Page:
History is an endless conversation between the past and the present. But history as we know it is by and large mainstream history. It is made up of official national narratives about the ruling classes and events that are told to indoctrinate us with a certain set of beliefs and ideas. In A Minor History, Apichatpong Weerasethakul records a story of a distinct period in Isan - Thailand’s northeastern region – an area long socially and politically oppressed. It is the story and memory of common people, minor characters, and dissidents. It also tells of local legends and beliefs in the supernatural.
The work is the result of Apichatpong’s return to Isan during the recent pandemic lockdowns. He begins his journey in Khon Kaen where he grew up, then goes to Nong Khai, Kalasin, Nakhon Phanom, Sakon Nakhon, Mukdahan, finally reaching Ubon Ratchathani. He accumulates interviews, photographs, and various local perspectives on politics. He encounters an independent younger generation with completely different political ideas and beliefs from the previous generation.
These young people are searching for their own grounds, questioning the meaning of self, happiness, and freedom. In his journey along the Mekong River, Apichatpong observes how the familiar river has been transformed as a result of the dams built in China. The Mekong River, the main artery between Thailand and Laos, is at once the victim of and witness to many layers of truth, evidenced in relics that have accumulated over time, now being excavated and examined.
The first part of the exhibition presents a three-channel video installation, inspired by Apichatpong’s encounter with a man from Mukdahan who is a member of a team that recovers corpses found floating in the Mekong River. Apichatpong also discovers an old movie theatre in Kalasin that evokes memories of the cinema of his youth in Khon Kaen that is no longer there. This source of light and stories, of Thai films’ narrative traditions and propaganda in the nation-building era that shaped individuals and society, is now nothing more than skeletal remains, infested with hundreds of pigeons. This image of dilapidation is juxtaposed with the nocturnal flow of the Mekong River. Behind lurks a Morlam (Isan folk performance) theatre backdrop that depicts an empty palace. The majestic colors are eclipsed by darkness and illuminated, at times, by the flickering films.
For the sound component, Apichatpong collaborates with Akritchalerm Kalayanamitr, who has been responsible for the sound design and mixing of all of his previous works. The echoes from the nooks and crannies of the old cinema. The flapping of the pigeon wings. The Bang! originally exploding from inside Apichatpong’s head. The bangs are reverberations of his Fever Room project and the film Memoria. They are the bangs that awaken memories from a long slumber. For this piece, Apichatpong works, for the first time, with young Isan poet Mek Krung Fah (the half-cloudy sky), who was born and raised on the banks of the Chi River. The poet composes and narrates his story, taking on the roles of a man and his lover as they stroll along the Mekong riverbank. His narration mimics the style used in the dubbing of old films and radio dramas from a bygone era.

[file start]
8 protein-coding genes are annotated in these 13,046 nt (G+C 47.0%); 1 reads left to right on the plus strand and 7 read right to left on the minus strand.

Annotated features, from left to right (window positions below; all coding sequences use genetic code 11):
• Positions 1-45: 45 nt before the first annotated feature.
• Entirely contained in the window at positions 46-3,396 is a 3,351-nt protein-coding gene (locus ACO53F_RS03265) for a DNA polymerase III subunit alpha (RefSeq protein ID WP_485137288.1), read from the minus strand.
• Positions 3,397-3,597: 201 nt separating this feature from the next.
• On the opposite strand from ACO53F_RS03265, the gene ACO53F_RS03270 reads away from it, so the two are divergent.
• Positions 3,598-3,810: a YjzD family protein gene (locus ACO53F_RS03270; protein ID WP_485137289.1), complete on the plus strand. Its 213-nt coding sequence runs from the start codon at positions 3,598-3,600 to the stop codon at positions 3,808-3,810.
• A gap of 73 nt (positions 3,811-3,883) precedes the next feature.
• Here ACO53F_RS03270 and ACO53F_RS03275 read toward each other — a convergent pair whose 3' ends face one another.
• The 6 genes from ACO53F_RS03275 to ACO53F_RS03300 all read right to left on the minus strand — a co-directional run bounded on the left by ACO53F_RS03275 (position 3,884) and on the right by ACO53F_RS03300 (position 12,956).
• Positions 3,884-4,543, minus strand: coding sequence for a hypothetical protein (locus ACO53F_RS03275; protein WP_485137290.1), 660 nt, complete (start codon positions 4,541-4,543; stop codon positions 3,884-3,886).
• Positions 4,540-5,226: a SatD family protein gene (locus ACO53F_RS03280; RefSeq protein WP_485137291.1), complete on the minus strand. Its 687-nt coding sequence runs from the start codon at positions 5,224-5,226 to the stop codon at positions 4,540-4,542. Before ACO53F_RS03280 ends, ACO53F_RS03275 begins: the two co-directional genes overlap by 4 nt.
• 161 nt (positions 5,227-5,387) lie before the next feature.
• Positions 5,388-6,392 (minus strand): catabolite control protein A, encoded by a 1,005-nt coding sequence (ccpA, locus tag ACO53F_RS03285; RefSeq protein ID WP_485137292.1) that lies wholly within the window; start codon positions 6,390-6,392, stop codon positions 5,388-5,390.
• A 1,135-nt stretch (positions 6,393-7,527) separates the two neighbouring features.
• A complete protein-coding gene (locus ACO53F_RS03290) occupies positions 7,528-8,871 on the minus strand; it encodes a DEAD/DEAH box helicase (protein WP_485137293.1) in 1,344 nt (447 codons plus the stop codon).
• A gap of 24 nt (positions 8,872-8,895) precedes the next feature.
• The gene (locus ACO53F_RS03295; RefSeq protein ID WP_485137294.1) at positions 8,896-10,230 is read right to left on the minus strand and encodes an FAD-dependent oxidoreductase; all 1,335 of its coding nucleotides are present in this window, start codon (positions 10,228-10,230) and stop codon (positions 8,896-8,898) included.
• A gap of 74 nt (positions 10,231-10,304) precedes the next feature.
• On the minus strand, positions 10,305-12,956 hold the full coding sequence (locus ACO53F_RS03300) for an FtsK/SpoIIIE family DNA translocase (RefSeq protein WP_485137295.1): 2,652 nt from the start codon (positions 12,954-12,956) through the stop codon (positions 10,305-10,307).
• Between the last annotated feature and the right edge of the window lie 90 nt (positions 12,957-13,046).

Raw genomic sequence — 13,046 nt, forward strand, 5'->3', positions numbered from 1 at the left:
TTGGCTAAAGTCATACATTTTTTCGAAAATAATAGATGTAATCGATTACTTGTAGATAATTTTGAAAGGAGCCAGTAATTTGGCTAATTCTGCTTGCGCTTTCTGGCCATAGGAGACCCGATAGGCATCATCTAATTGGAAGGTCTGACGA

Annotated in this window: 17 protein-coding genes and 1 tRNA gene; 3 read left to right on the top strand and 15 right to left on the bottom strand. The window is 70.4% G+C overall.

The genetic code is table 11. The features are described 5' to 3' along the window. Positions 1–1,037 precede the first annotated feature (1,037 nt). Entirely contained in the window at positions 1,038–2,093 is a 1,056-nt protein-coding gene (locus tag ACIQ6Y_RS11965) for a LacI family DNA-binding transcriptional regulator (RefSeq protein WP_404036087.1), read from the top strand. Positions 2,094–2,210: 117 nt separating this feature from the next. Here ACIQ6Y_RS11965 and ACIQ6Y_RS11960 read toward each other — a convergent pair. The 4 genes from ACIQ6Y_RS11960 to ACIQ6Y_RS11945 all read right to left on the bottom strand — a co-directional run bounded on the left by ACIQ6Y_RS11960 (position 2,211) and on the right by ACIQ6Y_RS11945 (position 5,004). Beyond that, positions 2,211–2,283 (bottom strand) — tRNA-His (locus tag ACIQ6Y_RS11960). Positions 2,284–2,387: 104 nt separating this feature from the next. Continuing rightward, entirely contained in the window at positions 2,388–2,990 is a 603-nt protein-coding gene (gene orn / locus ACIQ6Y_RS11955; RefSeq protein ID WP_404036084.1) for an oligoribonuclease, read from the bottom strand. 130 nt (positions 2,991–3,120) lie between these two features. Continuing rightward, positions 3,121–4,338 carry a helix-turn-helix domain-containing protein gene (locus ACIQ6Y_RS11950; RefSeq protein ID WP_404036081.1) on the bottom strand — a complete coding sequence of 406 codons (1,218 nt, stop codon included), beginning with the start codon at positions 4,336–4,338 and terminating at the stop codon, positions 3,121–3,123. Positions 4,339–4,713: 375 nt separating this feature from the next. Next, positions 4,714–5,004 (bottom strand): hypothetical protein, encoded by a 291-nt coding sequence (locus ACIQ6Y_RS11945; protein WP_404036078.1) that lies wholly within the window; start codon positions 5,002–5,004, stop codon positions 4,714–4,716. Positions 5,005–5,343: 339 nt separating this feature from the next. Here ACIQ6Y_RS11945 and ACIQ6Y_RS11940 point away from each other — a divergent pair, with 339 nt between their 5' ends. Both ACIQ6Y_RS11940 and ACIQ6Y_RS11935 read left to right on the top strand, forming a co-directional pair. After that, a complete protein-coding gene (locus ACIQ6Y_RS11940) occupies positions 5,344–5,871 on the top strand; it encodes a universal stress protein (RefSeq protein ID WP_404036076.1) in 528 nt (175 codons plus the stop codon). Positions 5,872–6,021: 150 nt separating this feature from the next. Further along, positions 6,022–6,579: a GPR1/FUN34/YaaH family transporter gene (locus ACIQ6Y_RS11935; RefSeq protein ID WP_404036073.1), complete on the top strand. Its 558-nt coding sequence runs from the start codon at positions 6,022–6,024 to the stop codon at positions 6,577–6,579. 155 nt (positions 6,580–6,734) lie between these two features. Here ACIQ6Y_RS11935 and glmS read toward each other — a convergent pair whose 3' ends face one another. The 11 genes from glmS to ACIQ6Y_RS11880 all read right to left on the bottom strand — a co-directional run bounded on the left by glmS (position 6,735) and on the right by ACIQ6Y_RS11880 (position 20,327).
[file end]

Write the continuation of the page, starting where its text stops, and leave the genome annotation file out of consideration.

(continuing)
History may be fiction. It may be made-up stories with evidence still to be uncovered. In this work, fiction and narratives about corpses that regularly float up to the river’s surface clash with mystical beliefs about the Naga, deeply rooted in the way of life and the spirit of local people on both sides of the Mekong River. The death of the Naga. The murders. The disappearance of political activists silenced for expressing their opinions, lingers like a myth. Their unforgettable stories are waiting to be disclosed, the truth being brought out into the light.
This work combines various forms of storytelling familiar to Apichatpong from his childhood: movies, dubbing and voice acting, radio dramas, and Morlam performances. The hybrid form of storytelling hovers in the realms of reality and dreams, reflecting the decay of memories and representations. For Apichatpong, this work is to record the remnants of memories. It is a farewell to and a mourning for the childhood innocence and an awakening to the unspeakable violence in Thai society.